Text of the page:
We should probably fix the grub tool for this case. I guess the reason it is not more of a problem is that it does not happen with the standard Arch kernel. I'm not using grub, so I don't know anything about how the tool works, maybe you could file a bug report against grub to make them aware of the problem?
Comment by Tom Gundersen (tomegun) - Friday, 19 August 2011, 21:31 GMT
@torn, I forgot to add:

What happens in Debian if /dev/root points to /dev/sda1 and that /dev/sdb1 is another partition, and you then do:
mount /dev/sdb1 /mnt
mount --bind /dev /mnt/dev
chroot /mnt /bin/bash
ls -l /dev/root
Comment by Tobias Powalowski (tpowa) - Saturday, 20 August 2011, 06:09 GMT
Adding Jan to the bugreport and Gerardo both should know why /dev/root was removed.
I think it was something with dbus.
Comment by Gerardo Exequiel Pozzi (djgera) - Saturday, 20 August 2011, 17:26 GMT
@Tobias: me? Not added but I read this task.

/dev/root is used if is the kernel that mounts root filesystem from block device [init/do_mounts.c] or from ramdisk block device [init/do_mounts_rd.c], /dev/root is created by the kernel in rootfs (is not a symlink). In other words if not initramfs mechanism is used to mount root [init/initramfs.c] like in Arch Linux.

Anyway using or not using devtmpfs does not care, /dev/root node will not exists (neither if devtmpfs is automatically mounted by kernel).

The question is: why this /dev/root is not created in devtmpfs when main namespace is created [init/do_mounts.c]? I do not know. Maybe because devtmpfs_mount always return 0 if not supported and also 0 if supported but not mounted automatically. Maybe because create such node will be out-of-control from devtmpfs or does not fit in the devtmpfs logic. Maybe mounting root via kernel is deprecated for general purpose (crossing fingers). I think that Kay Sievers (devtmpfs and udev author) give the right answer here. I am just guessing!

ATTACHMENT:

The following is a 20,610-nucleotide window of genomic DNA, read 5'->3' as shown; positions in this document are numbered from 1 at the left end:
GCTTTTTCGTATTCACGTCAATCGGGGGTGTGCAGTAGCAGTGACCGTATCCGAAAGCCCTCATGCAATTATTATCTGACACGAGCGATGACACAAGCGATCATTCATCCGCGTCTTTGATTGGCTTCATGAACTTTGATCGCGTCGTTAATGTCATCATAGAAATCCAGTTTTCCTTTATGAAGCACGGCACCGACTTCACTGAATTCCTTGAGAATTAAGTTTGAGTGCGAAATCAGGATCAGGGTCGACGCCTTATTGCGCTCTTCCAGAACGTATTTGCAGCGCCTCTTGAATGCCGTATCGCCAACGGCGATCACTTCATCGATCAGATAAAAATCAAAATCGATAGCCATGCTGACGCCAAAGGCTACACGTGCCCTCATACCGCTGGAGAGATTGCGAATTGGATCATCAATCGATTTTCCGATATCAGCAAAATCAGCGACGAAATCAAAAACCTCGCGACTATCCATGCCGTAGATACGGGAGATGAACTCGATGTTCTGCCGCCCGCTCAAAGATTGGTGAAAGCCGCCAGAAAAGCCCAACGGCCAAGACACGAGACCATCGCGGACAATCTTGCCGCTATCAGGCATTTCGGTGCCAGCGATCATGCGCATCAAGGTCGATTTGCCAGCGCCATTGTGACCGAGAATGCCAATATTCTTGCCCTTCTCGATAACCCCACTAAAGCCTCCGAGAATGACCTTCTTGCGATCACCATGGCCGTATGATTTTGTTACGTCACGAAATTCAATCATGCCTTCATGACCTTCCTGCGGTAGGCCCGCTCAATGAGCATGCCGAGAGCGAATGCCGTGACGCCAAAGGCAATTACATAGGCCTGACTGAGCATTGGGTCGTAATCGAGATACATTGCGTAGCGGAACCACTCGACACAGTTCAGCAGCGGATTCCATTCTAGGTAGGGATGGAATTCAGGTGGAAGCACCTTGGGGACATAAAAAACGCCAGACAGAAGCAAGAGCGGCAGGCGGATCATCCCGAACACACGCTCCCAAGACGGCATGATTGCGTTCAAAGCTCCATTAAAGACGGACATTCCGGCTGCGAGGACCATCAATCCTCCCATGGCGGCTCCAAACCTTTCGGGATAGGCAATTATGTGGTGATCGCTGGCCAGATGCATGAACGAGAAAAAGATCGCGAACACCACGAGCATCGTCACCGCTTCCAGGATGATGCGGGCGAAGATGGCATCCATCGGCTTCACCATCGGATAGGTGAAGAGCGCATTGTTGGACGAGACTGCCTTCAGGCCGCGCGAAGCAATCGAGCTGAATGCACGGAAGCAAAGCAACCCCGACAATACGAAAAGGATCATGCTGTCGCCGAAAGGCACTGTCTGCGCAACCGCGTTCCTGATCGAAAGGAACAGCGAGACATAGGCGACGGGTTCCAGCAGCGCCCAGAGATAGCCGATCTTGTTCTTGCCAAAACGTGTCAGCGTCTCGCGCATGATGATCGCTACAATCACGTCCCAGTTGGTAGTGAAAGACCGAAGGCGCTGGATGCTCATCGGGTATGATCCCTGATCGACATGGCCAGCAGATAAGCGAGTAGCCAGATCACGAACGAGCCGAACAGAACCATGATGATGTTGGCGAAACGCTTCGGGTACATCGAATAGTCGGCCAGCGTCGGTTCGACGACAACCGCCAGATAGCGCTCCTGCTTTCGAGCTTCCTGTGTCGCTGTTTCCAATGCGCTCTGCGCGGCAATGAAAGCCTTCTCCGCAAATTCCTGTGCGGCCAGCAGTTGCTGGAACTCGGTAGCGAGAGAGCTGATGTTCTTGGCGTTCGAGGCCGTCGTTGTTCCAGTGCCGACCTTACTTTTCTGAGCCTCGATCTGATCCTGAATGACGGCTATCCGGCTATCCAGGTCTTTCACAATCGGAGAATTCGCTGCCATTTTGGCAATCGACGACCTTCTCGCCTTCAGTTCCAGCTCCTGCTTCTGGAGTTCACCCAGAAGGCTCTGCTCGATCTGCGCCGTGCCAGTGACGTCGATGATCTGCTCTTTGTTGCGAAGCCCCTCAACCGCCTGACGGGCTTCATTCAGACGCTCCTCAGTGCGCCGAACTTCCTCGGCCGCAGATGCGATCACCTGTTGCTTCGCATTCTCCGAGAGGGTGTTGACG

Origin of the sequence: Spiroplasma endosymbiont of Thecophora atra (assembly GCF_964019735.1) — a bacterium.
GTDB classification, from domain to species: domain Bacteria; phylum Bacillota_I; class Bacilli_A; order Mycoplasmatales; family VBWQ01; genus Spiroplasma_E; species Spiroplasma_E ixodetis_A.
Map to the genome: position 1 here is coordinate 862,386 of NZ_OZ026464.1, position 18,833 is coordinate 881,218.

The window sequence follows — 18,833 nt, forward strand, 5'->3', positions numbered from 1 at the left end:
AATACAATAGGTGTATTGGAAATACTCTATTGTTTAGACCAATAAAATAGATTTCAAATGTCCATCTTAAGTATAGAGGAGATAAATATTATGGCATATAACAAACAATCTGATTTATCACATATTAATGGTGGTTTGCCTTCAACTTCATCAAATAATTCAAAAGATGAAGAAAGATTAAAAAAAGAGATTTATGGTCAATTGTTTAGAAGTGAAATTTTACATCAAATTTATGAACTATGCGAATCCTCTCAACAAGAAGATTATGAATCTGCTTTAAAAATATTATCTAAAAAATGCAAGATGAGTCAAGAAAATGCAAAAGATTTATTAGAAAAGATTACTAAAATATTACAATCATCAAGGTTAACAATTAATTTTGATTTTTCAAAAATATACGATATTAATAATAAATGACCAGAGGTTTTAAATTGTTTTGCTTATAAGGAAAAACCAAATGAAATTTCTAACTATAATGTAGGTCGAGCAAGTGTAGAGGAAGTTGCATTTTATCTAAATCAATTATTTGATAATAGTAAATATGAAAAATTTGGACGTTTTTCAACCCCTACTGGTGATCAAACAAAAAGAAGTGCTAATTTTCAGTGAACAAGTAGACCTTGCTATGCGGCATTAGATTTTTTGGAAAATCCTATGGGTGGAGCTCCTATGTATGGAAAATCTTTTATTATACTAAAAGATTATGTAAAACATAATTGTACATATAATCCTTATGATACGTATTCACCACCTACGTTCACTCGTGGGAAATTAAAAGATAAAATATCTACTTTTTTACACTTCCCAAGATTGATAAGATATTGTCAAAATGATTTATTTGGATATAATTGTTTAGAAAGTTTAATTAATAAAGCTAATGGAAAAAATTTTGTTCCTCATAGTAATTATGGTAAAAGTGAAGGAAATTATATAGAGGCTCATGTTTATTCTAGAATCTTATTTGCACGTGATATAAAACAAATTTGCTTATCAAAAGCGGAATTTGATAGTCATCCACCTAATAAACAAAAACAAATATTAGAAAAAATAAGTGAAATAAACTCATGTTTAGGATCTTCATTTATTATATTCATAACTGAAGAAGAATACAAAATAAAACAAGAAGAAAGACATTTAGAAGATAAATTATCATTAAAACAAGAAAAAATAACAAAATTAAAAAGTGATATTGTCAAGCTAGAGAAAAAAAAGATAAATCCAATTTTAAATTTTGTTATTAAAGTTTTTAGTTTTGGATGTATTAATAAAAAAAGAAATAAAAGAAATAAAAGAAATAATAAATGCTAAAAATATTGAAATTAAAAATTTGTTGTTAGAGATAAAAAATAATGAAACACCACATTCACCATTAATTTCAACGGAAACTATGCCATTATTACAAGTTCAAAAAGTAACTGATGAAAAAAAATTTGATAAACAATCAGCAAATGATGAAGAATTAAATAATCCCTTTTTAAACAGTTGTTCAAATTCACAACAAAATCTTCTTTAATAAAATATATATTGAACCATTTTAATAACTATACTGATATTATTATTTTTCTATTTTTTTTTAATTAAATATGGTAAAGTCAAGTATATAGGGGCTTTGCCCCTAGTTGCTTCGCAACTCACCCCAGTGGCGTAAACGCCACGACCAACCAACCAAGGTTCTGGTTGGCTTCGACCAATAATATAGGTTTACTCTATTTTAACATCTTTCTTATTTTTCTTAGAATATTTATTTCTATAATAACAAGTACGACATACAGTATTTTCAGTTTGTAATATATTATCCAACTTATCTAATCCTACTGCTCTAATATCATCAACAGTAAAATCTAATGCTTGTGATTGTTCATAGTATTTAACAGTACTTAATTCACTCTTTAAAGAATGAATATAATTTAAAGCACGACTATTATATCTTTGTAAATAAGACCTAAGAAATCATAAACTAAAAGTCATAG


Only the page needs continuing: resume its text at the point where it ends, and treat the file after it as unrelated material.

Comment by Paride Legovini (torn) - Sunday, 21 August 2011, 01:48 GMT
Dear Tom (and others),

As you suggested I'll file a bug report for grub too. I'm not sure that's the right place where to fix the issue, but at least they should be aware of it.
Comment by Paride Legovini (torn) - Sunday, 21 August 2011, 18:03 GMT Comment by Tobias Powalowski (tpowa) - Tuesday, 23 August 2011, 06:10 GMT

I never added myself to that discussion, but the only reason for having
a /dev/root is because it shows up in the mount output. Without
a /dev/root symlink, hal would be unable to detect what device was the
root device.
As hal is dead and /dev/root doesn't show up in standard mount output,
it's no longer required and we decided to kill it. I think it was killed
during the udev rules cleanup, as it required special udev rules to get
it working.

Comment by Paride Legovini (torn) - Tuesday, 23 August 2011, 20:31 GMT
I understand the point, but /dev/root *do* show up in the standard mount output, and programs relying on that output (for example the cited grub helper scripts) won't find what device is mounted in /, as /dev/root doesn't exist.
Comment by Tom Gundersen (tomegun) - Tuesday, 23 August 2011, 21:53 GMT
@torn: a very simple workaround is to use an initramfs.

You can create a minimal one using mkinitcpio with /etc/mkinitcpio.conf containing only
Comment by Gerardo Exequiel Pozzi (djgera) - Wednesday, 24 August 2011, 00:07 GMT
Or trivially but not dynamic: "ln -s /dev/your-partition /lib/udev/devices/root". Just keep in mind this if you change your root-partition on migration ;)

@Tom: That will works if Paride has initramfs support. (For example I do not have it enabled)
Comment by Tom Gundersen (tomegun) - Wednesday, 24 August 2011, 00:19 GMT
@djgera: That's correct. Forgot you could disable it altogether.
Comment by Paride Legovini (torn) - Wednesday, 24 August 2011, 13:08 GMT
@Tom, @djgera: yes, I normally don't use kernels with initramfs enabled. I don't have anything against it, but as I don't need it I use to keep it disabled.

@djgera: thank you for the suggestion on putting the symlink in /lib/udev/devices/, I'll try that.